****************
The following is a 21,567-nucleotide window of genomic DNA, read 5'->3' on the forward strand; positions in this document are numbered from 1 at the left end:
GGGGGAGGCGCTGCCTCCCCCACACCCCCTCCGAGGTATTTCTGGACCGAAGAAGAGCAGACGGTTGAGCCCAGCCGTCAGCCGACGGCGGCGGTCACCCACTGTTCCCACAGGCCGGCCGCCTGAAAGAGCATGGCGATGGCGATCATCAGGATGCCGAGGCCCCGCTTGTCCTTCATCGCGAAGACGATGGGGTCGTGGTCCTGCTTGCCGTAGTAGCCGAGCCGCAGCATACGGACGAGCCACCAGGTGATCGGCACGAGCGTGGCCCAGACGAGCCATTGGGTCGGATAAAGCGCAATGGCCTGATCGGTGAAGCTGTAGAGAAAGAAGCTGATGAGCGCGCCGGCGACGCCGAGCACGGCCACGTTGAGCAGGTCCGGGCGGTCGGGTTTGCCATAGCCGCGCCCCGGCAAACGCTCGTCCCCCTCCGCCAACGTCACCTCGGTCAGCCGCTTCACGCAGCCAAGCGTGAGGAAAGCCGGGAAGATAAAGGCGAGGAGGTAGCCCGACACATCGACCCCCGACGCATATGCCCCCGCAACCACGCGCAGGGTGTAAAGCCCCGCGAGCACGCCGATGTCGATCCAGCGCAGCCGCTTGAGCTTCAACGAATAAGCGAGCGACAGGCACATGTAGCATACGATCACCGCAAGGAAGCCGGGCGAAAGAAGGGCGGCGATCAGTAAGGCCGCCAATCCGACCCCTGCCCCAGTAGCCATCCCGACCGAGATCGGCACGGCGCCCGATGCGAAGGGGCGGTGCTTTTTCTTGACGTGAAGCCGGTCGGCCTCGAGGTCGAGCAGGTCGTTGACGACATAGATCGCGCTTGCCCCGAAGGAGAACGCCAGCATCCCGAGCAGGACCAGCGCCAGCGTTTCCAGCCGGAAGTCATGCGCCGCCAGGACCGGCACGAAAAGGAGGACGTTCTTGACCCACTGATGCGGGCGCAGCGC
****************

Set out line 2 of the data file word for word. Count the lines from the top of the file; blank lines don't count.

GGGGGAGGCGCTGCCTCCCCCACACCCCCTCCGAGGTATTTCTGGACCGAAGAAGAGCAGACGGTTGAGCCCAGCCGTCAGCCGACGGCGGCGGTCACCCACTGTTCCCACAGGCCGGCCGCCTGAAAGAGCATGGCGATGGCGATCATCAGGATGCCGAGGCCCCGCTTGTCCTTCATCGCGAAGACGATGGGGTCGTGGTCCTGCTTGCCGTAGTAGCCGAGCCGCAGCATACGGACGAGCCACCAGGTGATCGGCACGAGCGTGGCCCAGACGAGCCATTGGGTCGGATAAAGCGCAATGGCCTGATCGGTGAAGCTGTAGAGAAAGAAGCTGATGAGCGCGCCGGCGACGCCGAGCACGGCCACGTTGAGCAGGTCCGGGCGGTCGGGTTTGCCATAGCCGCGCCCCGGCAAACGCTCGTCCCCCTCCGCCAACGTCACCTCGGTCAGCCGCTTCACGCAGCCAAGCGTGAGGAAAGCCGGGAAGATAAAGGCGAGGAGGTAGCCCGACACATCGACCCCCGACGCATATGCCCCCGCAACCACGCGCAGGGTGTAAAGCCCCGCGAGCACGCCGATGTCGATCCAGCGCAGCCGCTTGAGCTTCAACGAATAAGCGAGCGACAGGCACATGTAGCATACGATCACCGCAAGGAAGCCGGGCGAAAGAAGGGCGGCGATCAGTAAGGCCGCCAATCCGACCCCTGCCCCAGTAGCCATCCCGACCGAGATCGGCACGGCGCCCGATGCGAAGGGGCGGTGCTTTTTCTTGACGTGAAGCCGGTCGGCCTCGAGGTCGAGCAGGTCGTTGACGACATAGATCGCGCTTGCCCCGAAGGAGAACGCCAGCATCCCGAGCAGGACCAGCGCCAGCGTTTCCAGCCGGAAGTCATGCGCCGCCAGGACCGGCACGAAAAGGAGGACGTTCTTGACCCACTGATGCGGGCGCAGCGC